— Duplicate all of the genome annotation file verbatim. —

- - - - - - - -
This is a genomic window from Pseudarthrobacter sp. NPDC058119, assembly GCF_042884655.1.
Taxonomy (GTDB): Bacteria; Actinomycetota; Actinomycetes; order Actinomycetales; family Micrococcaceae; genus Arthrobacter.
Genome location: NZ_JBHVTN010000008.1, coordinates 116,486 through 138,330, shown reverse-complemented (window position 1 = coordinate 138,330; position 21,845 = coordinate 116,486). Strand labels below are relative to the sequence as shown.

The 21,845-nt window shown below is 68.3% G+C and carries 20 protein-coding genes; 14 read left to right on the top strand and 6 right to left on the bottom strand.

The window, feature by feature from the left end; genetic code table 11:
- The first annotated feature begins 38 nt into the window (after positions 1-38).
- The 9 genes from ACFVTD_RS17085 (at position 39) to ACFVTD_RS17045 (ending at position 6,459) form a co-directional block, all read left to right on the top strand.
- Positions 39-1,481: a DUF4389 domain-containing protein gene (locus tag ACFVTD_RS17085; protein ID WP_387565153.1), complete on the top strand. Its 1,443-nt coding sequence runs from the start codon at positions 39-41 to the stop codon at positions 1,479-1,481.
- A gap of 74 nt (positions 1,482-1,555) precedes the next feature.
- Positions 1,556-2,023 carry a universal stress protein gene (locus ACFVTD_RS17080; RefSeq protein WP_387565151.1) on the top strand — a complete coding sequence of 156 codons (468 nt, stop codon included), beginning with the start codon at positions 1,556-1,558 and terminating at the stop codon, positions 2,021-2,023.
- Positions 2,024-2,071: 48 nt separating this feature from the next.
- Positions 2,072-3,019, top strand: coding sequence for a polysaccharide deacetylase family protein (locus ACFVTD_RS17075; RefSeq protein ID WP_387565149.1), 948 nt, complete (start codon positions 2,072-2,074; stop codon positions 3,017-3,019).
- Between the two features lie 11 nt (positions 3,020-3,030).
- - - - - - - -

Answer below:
This is a genomic window from Pseudarthrobacter sp. NPDC058119, assembly GCF_042884655.1.
Taxonomy (GTDB): Bacteria; Actinomycetota; Actinomycetes; order Actinomycetales; family Micrococcaceae; genus Arthrobacter.
Genome location: NZ_JBHVTN010000008.1, coordinates 116,486 through 138,330, shown reverse-complemented (window position 1 = coordinate 138,330; position 21,845 = coordinate 116,486). Strand labels below are relative to the sequence as shown.

The 21,845-nt window shown below is 68.3% G+C and carries 20 protein-coding genes; 14 read left to right on the top strand and 6 right to left on the bottom strand.

The window, feature by feature from the left end; genetic code table 11:
- The first annotated feature begins 38 nt into the window (after positions 1-38).
- The 9 genes from ACFVTD_RS17085 (at position 39) to ACFVTD_RS17045 (ending at position 6,459) form a co-directional block, all read left to right on the top strand.
- Positions 39-1,481: a DUF4389 domain-containing protein gene (locus tag ACFVTD_RS17085; protein ID WP_387565153.1), complete on the top strand. Its 1,443-nt coding sequence runs from the start codon at positions 39-41 to the stop codon at positions 1,479-1,481.
- A gap of 74 nt (positions 1,482-1,555) precedes the next feature.
- Positions 1,556-2,023 carry a universal stress protein gene (locus ACFVTD_RS17080; RefSeq protein WP_387565151.1) on the top strand — a complete coding sequence of 156 codons (468 nt, stop codon included), beginning with the start codon at positions 1,556-1,558 and terminating at the stop codon, positions 2,021-2,023.
- Positions 2,024-2,071: 48 nt separating this feature from the next.
- Positions 2,072-3,019, top strand: coding sequence for a polysaccharide deacetylase family protein (locus ACFVTD_RS17075; RefSeq protein ID WP_387565149.1), 948 nt, complete (start codon positions 2,072-2,074; stop codon positions 3,017-3,019).
- Between the two features lie 11 nt (positions 3,020-3,030).